Wilmer Wilson IV
Last Friday, along with artists Tim Tate ( whose work just opened in the Milwaukee Art Museum's The New Materiality: Digital Dialogues at the Boundaries of Contemporary Craft two days go) and Susana Raab (whose work from her "Cholita" series will be in the Corridor exhibition at the Art Museum of the Americas opening March 24), we got together with four young artists whom we're mentoring as part of Strathmore's new visual arts mentorship program.
I'll be discussing all four throughout the next few months, but let me start with the work of the very young Wilmer Wilson IV, from Chesterfield, Virginia, and currently a student at Howard University in Washington, DC. Before I start discussing his work, you start by viewing the below video of his installation titled Machine: Bad End.
Wilson is very young, but already appears to possess an artistic vision well beyond his years, and at the present his work seems to fit into that genre of contemporary art which would label him as a WalMartist; that is, artists which use common, everyday materials (such as one would find in WalMart) to create elegant and intelligent artwork.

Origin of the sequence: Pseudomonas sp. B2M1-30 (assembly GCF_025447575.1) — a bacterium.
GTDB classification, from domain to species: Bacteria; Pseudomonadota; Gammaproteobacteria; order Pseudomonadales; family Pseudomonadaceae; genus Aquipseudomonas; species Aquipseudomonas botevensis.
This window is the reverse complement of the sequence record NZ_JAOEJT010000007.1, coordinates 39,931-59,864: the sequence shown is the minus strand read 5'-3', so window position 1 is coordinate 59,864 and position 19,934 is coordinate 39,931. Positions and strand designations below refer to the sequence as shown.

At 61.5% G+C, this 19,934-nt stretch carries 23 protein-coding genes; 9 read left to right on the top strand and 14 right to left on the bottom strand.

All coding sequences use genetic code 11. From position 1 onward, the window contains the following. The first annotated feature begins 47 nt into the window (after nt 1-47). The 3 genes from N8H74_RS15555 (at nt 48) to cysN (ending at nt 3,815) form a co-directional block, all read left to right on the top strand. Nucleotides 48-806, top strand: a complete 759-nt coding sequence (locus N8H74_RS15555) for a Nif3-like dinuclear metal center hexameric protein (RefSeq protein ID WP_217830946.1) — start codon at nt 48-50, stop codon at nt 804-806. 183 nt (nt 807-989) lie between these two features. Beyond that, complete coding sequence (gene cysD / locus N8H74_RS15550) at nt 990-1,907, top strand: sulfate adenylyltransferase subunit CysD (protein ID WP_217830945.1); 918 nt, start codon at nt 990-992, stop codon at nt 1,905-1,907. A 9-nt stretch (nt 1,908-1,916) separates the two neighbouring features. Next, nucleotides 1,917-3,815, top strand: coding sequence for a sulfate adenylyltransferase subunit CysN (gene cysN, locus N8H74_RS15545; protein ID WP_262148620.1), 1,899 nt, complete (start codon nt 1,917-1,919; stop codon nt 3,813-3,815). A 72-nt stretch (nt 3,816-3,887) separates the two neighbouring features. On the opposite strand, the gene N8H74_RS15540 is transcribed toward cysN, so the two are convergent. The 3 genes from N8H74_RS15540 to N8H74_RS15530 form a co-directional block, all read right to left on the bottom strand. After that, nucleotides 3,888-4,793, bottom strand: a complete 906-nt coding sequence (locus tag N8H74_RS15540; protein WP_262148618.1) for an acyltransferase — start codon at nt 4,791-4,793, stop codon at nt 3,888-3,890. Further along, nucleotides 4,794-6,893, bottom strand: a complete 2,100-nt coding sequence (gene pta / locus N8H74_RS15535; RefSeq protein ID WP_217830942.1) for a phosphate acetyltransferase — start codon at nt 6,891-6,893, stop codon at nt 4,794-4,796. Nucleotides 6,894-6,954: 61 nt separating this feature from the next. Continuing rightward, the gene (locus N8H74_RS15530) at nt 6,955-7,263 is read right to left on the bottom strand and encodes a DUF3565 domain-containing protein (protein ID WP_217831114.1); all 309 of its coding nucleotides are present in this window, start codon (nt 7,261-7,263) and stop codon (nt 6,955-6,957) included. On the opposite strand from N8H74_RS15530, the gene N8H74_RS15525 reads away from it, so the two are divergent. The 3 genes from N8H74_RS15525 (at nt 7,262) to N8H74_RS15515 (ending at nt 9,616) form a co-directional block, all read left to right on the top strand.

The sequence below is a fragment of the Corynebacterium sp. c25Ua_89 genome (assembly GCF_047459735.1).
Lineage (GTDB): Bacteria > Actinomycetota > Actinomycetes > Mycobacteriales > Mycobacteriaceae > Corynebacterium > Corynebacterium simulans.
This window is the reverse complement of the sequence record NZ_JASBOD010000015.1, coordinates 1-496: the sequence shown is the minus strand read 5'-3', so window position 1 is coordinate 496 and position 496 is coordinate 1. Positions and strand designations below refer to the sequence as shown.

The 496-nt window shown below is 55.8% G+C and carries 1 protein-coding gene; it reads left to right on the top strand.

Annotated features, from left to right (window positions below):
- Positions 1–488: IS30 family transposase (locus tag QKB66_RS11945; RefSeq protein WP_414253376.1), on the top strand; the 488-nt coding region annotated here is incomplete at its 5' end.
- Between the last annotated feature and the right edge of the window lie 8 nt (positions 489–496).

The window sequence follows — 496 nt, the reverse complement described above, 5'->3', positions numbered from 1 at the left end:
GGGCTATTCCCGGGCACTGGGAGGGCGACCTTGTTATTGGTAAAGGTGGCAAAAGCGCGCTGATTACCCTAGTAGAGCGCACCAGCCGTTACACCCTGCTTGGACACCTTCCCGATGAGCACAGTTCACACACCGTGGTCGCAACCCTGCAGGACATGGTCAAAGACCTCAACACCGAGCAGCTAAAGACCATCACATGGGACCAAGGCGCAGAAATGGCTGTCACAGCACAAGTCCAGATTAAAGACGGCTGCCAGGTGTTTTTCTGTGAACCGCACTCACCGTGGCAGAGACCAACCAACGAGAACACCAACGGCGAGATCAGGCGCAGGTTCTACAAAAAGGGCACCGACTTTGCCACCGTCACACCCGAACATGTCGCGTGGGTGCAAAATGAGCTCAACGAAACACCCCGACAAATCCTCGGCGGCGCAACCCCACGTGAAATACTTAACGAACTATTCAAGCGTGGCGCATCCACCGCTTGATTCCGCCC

In his installation titled "Bundles" (detail to the left, see the whole installation here), WIlson uses plastic forks and spoons to create an elegant and minimalist installation which uses the repetitive power of these two objects, together with black tape, which when attached to the wall transforms the objects into a energetic and planned modern bas relief of disposable design.
See more of these utensil installations here and check out his website here.
Keep your eye on this artist.